Air Conditioning & VAT

Working with air conditioning units?

Are you a builder, electrician, Gas Safe installer, renewables engineer or a registered installer, repairer or supplier of air conditioning units?  Did you know that air conditioning units are eligible for reduced rate VAT if they’re supplied for a qualifying use?  Here we will explain the basics of how the reduced rate of VAT could apply to you, your business and your customers!

The government is keen to encourage energy efficiency as part of the Climate Change Programme and the Kyoto Protocol. With residential properties accountable for a quarter of all energy emissions, the only way for the UK to meet its obligations under Kyoto is for the government to encourage the uptake of lower cost, energy-saving solutions, including air source heat pumps and other air conditioning and refrigeration units.  HMRC has decided that one way to help consumers make the right choice is to provide a tax incentive in the form of reduced VAT on modern air conditioning and refrigeration units, such as air source heat pumps to residential customers.

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Increase Your Focus On Customer Data

At Together We Count we often meet small business owners and sole-traders who are desperate to grow their business but don’t realise that, in many cases, they already have many of the correct tools at their disposal.

We all know that it’s cheaper to maintain a client than to catch a new one- in the Plumbing and Heating Installation industry it’s essential to retain your clients and use them to grow new business.

Big companies like Amazon, Google and Facebook use “big data” to target their sales to their customers and to maximise their profits. But what is big data? It’s a buzz word you might have heard in the news, but it’s just a phrase used to describe the collection of information about all aspects of client interaction to mine for patterns and trends and so focus and target marketing and customer service. You might associate big data with the internet and technology but small companies can use a database to mimic and replicate many big data functions, big data for small businesses.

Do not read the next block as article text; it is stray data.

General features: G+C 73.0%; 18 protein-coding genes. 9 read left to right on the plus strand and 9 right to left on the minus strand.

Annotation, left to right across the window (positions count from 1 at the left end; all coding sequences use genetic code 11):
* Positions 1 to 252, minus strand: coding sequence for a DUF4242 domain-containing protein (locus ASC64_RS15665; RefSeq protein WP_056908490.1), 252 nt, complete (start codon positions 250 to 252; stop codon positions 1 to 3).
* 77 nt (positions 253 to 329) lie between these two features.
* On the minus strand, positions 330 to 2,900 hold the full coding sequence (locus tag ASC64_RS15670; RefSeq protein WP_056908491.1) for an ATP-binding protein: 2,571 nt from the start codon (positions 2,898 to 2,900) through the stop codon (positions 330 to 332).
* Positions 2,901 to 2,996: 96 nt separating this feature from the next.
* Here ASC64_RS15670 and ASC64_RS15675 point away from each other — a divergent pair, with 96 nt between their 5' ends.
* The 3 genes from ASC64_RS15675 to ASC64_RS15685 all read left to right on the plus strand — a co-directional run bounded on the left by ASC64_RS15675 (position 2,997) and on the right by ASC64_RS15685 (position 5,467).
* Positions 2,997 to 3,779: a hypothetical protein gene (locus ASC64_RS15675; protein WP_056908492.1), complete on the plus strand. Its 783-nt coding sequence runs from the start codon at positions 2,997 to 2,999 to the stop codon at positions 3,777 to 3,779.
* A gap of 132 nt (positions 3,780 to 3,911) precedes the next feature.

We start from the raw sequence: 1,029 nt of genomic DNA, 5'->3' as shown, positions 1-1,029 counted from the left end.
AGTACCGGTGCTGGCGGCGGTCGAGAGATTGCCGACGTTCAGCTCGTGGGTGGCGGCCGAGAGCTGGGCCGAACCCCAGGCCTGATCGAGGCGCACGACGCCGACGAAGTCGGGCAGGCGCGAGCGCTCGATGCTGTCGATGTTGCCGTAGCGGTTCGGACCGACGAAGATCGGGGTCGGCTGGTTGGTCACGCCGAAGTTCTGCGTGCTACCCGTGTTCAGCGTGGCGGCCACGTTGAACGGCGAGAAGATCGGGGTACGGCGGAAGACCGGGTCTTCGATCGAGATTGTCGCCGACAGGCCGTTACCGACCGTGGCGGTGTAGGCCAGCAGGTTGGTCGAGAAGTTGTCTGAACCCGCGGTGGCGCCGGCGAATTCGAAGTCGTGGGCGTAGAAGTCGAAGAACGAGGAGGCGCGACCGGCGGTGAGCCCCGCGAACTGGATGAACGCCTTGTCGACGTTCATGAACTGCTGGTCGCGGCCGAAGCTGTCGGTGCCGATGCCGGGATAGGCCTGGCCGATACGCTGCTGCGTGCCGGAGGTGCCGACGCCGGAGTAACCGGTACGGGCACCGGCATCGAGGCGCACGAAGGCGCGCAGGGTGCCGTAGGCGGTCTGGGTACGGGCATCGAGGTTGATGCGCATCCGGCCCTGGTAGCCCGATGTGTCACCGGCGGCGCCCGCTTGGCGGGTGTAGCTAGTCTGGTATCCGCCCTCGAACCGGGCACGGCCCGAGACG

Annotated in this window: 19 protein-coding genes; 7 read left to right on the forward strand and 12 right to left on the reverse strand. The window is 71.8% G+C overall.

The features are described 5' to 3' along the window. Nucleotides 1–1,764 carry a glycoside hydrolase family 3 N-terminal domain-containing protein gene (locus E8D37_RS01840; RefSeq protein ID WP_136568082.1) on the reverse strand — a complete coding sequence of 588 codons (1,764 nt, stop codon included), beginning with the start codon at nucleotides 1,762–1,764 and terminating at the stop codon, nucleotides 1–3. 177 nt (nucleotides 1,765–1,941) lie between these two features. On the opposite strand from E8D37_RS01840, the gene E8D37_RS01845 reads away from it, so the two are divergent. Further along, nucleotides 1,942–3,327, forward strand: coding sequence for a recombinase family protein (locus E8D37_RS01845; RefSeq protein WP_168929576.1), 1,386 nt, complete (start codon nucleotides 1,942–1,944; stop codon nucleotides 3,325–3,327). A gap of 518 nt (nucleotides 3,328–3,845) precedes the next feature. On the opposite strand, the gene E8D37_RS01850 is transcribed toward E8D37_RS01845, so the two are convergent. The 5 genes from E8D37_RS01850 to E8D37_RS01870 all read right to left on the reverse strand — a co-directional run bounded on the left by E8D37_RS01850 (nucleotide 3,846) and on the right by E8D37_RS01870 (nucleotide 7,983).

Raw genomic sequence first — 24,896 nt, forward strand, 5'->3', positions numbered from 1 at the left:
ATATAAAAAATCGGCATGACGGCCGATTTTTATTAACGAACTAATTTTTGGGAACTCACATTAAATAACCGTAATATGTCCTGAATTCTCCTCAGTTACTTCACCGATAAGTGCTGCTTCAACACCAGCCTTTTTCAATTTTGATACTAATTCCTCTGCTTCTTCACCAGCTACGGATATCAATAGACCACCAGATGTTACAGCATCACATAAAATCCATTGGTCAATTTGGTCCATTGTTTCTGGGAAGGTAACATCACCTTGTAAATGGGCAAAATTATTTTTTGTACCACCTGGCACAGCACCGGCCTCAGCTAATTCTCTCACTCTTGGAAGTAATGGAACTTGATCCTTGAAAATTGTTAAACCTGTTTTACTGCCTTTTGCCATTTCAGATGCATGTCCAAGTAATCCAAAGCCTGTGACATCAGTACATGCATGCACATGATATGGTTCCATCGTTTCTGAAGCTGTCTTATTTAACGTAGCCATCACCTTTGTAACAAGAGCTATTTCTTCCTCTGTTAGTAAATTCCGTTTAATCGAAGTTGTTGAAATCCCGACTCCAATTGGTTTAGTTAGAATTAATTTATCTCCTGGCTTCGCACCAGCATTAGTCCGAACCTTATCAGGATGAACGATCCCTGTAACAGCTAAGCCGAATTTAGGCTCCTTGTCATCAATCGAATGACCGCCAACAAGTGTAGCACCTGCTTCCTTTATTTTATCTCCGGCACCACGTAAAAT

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Reducing your VAT bill: Working with energy-saving materials

Are you a builder, plumber, renewables engineer or gas engineer or another installer of energy saving materials?  This article will help you understand the basics of how the reduced rate of VAT could apply to you, your business and your customers!

Many people aren’t aware that if they are installing energy-saving materials they may be reduced-rated for VAT purposes, even if the installation is granted funded!  However, this tax saving rule only applies to installations, not supply-  you must be putting in place energy-saving materials, usually by the means of permanently fixing them, (although loft installation can just be unrolled and positioned and still be considered installed) to charge the reduced rate.  If you’re only supplying the products, then they are charged at standard rate.  The installation must be in, or in the curtilage of, residential accommodation, for example:

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Why you should outsource your accounting, bookkeeping and payroll?

As one of Brighton’s leading outsource accountancy firms, we have seen a deluge of enquires from businesses seeking advice on a variety of accountancy issues. At ‘Together We Count’ our clients range from start-up businesses to large corporate firms, but why should businesses consider outsourcing their accounts or payroll?

Firstly, statistics have been recorded that the average small business owner will spend up to 25 per cent of their working hours managing paperwork. Whilst outsourcing may seem daunting, it can certainly free up time for you to do what you love, running your business. However, an accountant is not just there for your general tax returns or payroll. Accountancy firms such as our fully qualified staff at ‘Together We Count’ can also offer solutions and provide methods to free-up cash flow and give advice on saving money.

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A guide to building a successful web presence for your business

A Simple Guide to Building Your Online Presence in an easy To Understand Guide!